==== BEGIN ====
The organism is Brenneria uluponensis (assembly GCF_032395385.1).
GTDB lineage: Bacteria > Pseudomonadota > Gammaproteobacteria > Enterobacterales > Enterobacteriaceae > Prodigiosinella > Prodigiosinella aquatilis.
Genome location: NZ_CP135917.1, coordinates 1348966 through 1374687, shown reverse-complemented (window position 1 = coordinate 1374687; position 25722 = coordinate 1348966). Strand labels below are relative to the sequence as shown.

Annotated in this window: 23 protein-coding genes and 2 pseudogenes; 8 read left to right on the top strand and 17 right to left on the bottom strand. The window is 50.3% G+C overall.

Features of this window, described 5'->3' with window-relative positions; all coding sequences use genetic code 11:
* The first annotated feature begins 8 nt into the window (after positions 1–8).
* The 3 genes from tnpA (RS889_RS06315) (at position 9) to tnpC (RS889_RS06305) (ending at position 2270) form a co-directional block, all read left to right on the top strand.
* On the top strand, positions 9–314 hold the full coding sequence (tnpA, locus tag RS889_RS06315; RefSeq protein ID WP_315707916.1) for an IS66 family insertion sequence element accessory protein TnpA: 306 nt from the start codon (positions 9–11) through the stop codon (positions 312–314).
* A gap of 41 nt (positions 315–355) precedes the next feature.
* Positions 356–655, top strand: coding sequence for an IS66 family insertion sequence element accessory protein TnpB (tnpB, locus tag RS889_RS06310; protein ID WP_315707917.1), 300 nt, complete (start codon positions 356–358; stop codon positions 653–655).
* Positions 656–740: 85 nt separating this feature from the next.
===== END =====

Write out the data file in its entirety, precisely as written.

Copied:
The organism is Brenneria uluponensis (assembly GCF_032395385.1).
GTDB lineage: Bacteria > Pseudomonadota > Gammaproteobacteria > Enterobacterales > Enterobacteriaceae > Prodigiosinella > Prodigiosinella aquatilis.
Genome location: NZ_CP135917.1, coordinates 1348966 through 1374687, shown reverse-complemented (window position 1 = coordinate 1374687; position 25722 = coordinate 1348966). Strand labels below are relative to the sequence as shown.

Annotated in this window: 23 protein-coding genes and 2 pseudogenes; 8 read left to right on the top strand and 17 right to left on the bottom strand. The window is 50.3% G+C overall.

Features of this window, described 5'->3' with window-relative positions; all coding sequences use genetic code 11:
* The first annotated feature begins 8 nt into the window (after positions 1–8).
* The 3 genes from tnpA (RS889_RS06315) (at position 9) to tnpC (RS889_RS06305) (ending at position 2270) form a co-directional block, all read left to right on the top strand.
* On the top strand, positions 9–314 hold the full coding sequence (tnpA, locus tag RS889_RS06315; RefSeq protein ID WP_315707916.1) for an IS66 family insertion sequence element accessory protein TnpA: 306 nt from the start codon (positions 9–11) through the stop codon (positions 312–314).
* A gap of 41 nt (positions 315–355) precedes the next feature.
* Positions 356–655, top strand: coding sequence for an IS66 family insertion sequence element accessory protein TnpB (tnpB, locus tag RS889_RS06310; protein ID WP_315707917.1), 300 nt, complete (start codon positions 356–358; stop codon positions 653–655).
* Positions 656–740: 85 nt separating this feature from the next.